So who's on the trading block?

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Thumbnail image for Cliff Lee M's throwing.jpgJon Heyman runs down the big ticket trade targets this summer.  Heyman’s candidates:

  • Cliff Lee.  Makes sense to me on some level but I’m a bit skeptical. The Mariners are a disappointment this year, but I don’t think they’re a team that thinks it’s tearing down and rebuilding. If they have a chance to sign Lee, I have to think they’ll stick with him.
  • Roy Oswalt and Lance Berkman: Heyman has a hard time seeing anyone who both (a) can pick up Oswalt’s salary; but who is also (b) a team Oswalt wants to play for.  But we heard the same thing about Jake Peavy last year too, didn’t we?   I think that the longer the Astros suck and the more teams who express a moderate interest in Oswalt, the more flexible he becomes on his no trade.  It would not surprise me at all to see him in Queens or Los Angels sometime this summer.
  • Prince Fielder: Heyman is sharply pessimistic about the Brewers’ chances to sign Fielder. Given the agent involved, it’s probably worth giving such an impression more than the usual credence.
  • Ben Sheets:  Heyman quotes an AL GM who says Sheets needs to show more consistency before he’s a legit trade chit, but the deeper we go into the season the easier it is to make an argument for consistency. By mid July, the definition of consistency might be 2-3 decent starts.
  • Paul Konerko and A.J. Pierzynski: Konerko can veto a trade and Pierzynski will be able to within a couple of weeks due to his 10-5 rights kicking in.  Heyman thinks that people will be more interested in Bobby Jenks and J.J. Putz. I think he’s right.
  • Other candidates: Adam Dunn, Kevin Millwood, Jake Westbrook, Dan Haren, tons of Royals players, Adrian Gonzalez, Heath Bell.  From this list all I can note is how crazy it is that Adrian Gonzalez is only considered a marginal trade candidate this year.  One wonders if the Padres’ great run in the early going — which makes Gonzalez all but indispensable — isn’t hurting them in the long run.  They’re not going to sign the guy, right?  How worse will the prospects they ultimately get for him this offseason be than the ones they could have gotten this summer?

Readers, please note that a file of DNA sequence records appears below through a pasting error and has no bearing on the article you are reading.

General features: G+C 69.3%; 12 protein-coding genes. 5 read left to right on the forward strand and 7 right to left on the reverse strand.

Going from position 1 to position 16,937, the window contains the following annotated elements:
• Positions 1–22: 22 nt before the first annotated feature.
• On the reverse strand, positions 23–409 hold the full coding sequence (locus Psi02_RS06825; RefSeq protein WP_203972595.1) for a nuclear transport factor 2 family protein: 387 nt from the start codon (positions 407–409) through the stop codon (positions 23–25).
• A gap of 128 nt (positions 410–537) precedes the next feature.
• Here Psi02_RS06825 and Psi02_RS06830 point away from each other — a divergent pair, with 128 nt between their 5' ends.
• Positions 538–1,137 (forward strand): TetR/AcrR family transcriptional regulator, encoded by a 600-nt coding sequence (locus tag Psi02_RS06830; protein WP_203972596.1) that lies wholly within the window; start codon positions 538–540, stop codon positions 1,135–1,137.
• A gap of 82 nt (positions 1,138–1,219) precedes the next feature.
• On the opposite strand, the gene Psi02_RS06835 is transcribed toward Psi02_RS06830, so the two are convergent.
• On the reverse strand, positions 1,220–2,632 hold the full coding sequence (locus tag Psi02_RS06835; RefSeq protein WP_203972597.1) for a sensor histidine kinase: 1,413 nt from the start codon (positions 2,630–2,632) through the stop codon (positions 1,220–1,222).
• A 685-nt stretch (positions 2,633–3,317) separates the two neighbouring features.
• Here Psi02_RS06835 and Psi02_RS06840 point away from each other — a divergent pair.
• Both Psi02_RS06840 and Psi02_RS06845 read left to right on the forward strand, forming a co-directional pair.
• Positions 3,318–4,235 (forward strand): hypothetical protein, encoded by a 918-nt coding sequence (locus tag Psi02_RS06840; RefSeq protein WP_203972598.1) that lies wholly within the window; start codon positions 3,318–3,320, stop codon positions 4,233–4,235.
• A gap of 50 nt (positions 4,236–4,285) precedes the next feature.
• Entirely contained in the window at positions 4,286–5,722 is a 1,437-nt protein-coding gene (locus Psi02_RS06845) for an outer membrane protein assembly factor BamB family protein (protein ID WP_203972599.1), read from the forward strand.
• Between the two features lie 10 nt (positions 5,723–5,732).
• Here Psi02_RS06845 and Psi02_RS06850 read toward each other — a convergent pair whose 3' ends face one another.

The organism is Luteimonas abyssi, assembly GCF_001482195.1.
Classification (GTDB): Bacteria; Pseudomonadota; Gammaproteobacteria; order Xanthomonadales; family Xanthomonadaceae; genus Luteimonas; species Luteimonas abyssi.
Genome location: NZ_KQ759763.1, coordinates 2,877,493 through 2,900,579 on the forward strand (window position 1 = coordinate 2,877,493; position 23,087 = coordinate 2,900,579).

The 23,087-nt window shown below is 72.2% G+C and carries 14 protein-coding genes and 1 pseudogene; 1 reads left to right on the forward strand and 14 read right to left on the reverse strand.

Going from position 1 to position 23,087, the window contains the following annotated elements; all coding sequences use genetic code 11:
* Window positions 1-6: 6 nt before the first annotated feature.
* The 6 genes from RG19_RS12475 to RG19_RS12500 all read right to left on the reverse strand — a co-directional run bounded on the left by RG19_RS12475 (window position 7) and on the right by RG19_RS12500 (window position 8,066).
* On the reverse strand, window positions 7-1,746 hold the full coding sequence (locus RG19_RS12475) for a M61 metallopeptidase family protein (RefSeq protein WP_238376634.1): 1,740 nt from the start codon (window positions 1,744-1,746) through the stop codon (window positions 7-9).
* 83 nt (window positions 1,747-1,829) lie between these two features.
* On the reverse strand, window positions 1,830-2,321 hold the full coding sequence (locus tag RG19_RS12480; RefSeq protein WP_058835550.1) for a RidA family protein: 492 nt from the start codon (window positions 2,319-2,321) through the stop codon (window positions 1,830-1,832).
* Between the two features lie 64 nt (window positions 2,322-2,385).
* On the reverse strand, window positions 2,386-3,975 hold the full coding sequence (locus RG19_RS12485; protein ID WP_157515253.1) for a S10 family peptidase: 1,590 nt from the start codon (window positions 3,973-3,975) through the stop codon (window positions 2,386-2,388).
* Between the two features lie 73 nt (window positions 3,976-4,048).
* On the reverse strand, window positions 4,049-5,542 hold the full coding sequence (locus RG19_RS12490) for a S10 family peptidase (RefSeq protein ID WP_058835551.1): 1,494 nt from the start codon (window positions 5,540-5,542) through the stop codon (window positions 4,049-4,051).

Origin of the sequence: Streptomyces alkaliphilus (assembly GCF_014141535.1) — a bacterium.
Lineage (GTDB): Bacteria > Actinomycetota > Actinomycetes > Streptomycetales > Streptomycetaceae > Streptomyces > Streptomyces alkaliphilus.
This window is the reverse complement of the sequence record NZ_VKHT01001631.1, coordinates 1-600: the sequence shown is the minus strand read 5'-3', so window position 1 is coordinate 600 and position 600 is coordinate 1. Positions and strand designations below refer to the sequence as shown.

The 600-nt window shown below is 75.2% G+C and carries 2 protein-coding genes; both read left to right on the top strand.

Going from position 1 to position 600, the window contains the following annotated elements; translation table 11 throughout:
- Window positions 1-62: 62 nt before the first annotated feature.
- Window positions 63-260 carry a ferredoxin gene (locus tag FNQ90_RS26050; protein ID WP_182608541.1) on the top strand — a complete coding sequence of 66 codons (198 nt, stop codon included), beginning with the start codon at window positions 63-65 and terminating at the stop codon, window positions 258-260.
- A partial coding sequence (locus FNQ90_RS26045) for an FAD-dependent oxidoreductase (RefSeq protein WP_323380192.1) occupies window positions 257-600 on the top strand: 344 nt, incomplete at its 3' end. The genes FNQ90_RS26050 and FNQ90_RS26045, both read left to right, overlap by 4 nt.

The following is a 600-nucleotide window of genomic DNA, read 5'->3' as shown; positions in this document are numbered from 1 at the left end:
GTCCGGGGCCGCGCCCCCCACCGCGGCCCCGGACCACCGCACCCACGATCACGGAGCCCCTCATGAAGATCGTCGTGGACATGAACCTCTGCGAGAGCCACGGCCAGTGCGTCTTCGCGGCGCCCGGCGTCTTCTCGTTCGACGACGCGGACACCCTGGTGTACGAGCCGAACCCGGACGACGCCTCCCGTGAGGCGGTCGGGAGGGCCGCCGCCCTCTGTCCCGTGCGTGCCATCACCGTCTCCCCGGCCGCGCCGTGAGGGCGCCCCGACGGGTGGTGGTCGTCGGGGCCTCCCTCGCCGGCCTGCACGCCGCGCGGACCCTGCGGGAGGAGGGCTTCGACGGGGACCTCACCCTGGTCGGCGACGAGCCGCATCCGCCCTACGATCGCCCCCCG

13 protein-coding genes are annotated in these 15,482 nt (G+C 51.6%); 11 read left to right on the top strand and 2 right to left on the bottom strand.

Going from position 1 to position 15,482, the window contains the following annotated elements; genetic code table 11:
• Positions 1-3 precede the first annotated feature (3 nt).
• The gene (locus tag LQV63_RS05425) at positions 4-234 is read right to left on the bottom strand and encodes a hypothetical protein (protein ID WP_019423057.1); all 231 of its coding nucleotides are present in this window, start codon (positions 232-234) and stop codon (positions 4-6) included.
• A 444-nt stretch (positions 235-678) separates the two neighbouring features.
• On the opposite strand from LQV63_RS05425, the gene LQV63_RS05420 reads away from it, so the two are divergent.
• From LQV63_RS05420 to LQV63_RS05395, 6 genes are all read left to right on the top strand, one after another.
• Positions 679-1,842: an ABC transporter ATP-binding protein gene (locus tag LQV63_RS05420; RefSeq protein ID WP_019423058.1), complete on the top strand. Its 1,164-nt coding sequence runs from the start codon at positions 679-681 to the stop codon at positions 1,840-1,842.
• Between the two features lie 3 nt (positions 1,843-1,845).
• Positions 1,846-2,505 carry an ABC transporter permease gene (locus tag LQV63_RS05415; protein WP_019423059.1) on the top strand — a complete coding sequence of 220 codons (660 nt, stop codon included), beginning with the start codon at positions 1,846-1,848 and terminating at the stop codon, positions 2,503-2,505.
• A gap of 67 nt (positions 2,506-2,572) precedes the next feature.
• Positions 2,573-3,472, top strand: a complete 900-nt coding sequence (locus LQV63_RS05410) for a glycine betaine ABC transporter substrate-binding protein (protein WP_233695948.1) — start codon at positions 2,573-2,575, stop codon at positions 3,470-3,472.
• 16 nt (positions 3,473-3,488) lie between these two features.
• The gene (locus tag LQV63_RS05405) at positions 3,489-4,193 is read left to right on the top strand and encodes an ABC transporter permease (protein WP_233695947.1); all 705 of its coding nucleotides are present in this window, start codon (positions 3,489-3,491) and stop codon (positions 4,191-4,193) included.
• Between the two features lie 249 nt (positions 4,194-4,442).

Anyway, it’s only Memorial Day weekend, but it seems like the trade winds are blowing stronger than usual for this time of year.  A lot of guys are going to be available.  It’s really going to be a buyer’s market, it seems.

Video: J.D. Martinez hits league-tying 23rd home run

Seattle Mariners v Boston Red Sox
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The Red Sox and Mariners left nothing on the table Friday night, going head-to-head in a series opener that eventually ended 14-10 in the Sox’ favor. Led by Steven Wright and Wade LeBlanc — neither of whom made it past the fifth inning — the teams combined for 34 hits and four home runs, including two moonshots from Seattle’s Nelson Cruz and a five-run rally that gave Boston the edge in the seventh.

In the sixth inning, however, the Red Sox were still scrambling to make up a four-run deficit. Left fielder J.D. Martinez cut it in half with one swing, pouncing on an 89.5-mph fastball from Seattle right-hander Nick Vincent and posting it to dead center field for a two-run shot.

The 427-foot blast was Martinez’s 23rd of the season, tying Mike Trout for the most home runs in the league this year. While he still has a ways to go before eclipsing the career-best 45-HR mark he set in 2017, he’s off to a strong start this season: Entering Friday’s game, the 30-year-old slugger was batting .315/.386/.623 with a 1.009 OPS and AL-leading 55 RBI in 308 PA. He finished Friday’s game 4-for-5 with five RBI, just one triple shy of hitting for the cycle.

Heading into the All-Star Break, both Martinez and Trout still have some competition for the home run title. Jose Ramirez is sitting at 22 homers, while Nelson Cruz and Khris Davis are tied at 20 apiece.